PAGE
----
• Find a reliable turnkey property company. These under market value properties have been 100 percent rehabbed and often have tenants already in place.

Which route do you choose? It depends. Many out-of-state property investors want zero headaches or stress and don’t want wholesale property. So they purchase turnkey properties.

Other investors want to save money, so they find their own under market value properties and coordinate their own rehabs and property management.

If you handle your own investment properties out of state, consider:


  • You get the house cheap
  • High ROI
  • You control rehab costs


  • The house has zero cash flow during your rehab and time to find the occupant
  • Rehab costs might skyrocket if your partners on site are not top tier
  • It’s difficult to manage rehab from 1,000 miles away
  • Material costs can increase when you do one rehab at a time

If you buy turnkey, consider:


  • There’s no rehab to worry about
  • An occupant is in place
  • There’s no muss or fuss on your part
  • Material costs are standardized
  • The quality of work is there for you to see from the start
  • The entire investment team is in place


  • Higher upfront cost
  • Lower ROI

How much is the difference between buying an under market value property yourself or a turnkey property? In my experience, I can do the rehab on a distressed property for half of what a typical rehab crew will charge.

That can make a difference of 2 to 3 percent in ROI per year. That adds up over time. However, I’m a full-time investor with a construction company. My rehabs cost less because I do 100 per year. You might not be able to do that, so a turnkey might make more sense.

For the beginner, I might lean toward buying solid turnkey company in a low-cost market as a first out-of-state investment property. That will help you dip your feet into the investing waters with some positive cash flow, then you can grow into building your own under market value investment team. Above all else, look for solid real estate cash flow from your distressed properties to get the best start in real estate.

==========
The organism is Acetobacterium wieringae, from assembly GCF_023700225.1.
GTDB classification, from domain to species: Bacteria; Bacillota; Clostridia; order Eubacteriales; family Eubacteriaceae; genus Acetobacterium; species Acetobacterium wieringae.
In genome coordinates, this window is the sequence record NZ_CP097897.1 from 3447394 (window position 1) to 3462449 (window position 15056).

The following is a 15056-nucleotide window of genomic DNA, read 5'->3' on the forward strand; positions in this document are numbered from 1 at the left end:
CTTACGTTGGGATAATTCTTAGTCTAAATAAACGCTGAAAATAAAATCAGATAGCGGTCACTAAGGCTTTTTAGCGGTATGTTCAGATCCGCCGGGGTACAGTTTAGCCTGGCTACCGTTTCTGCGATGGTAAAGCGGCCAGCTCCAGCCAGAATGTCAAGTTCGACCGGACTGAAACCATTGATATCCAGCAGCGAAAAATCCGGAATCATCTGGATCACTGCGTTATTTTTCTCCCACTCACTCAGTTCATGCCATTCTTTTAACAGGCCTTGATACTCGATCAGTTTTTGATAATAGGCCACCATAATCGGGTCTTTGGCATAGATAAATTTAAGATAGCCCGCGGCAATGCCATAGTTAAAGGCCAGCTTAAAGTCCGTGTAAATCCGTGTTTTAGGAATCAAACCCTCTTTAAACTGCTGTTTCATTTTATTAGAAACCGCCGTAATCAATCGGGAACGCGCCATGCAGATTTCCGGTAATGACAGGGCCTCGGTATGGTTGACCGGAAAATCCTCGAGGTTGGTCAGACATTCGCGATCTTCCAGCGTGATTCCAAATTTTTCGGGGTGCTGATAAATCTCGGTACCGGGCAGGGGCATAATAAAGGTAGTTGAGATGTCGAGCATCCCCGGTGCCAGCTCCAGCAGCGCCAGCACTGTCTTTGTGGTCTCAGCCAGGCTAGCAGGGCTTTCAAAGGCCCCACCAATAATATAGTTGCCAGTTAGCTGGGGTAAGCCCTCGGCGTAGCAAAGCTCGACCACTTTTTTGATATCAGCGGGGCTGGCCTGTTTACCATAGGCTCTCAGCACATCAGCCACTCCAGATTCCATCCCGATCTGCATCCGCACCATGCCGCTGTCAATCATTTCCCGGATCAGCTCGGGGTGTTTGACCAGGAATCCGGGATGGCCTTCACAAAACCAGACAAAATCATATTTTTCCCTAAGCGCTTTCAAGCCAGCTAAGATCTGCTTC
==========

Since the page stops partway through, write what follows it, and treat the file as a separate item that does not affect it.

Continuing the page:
How $20,000 ‘Junk’ Under Market Value Properties Make Me Rich

Many under market value real estate investors cannot believe that I have become very wealthy by buying and selling below market value ‘junk’ houses for $20,000 or $30,000. The fact is, I have bought and sold hundreds of these distressed properties in the last 15 years in San Antonio TX.

There always is very strong demand for these little, profitable under market value houses. We have so many blue collar, Hispanic workers here who have rented forever and want to buy a house but do not have credit. I consider it a great opportunity to work with these people so that they can buy their own house.

Just because the house is unattractive to you or I does not mean it does not hold value for some buyers. Most of my under market value buyers are contractors, and they can repair the house and turn it into a very livable little home. These are great little houses for the out of state investment property investor. Note that the house is always sold at fair market value, never above fair market value.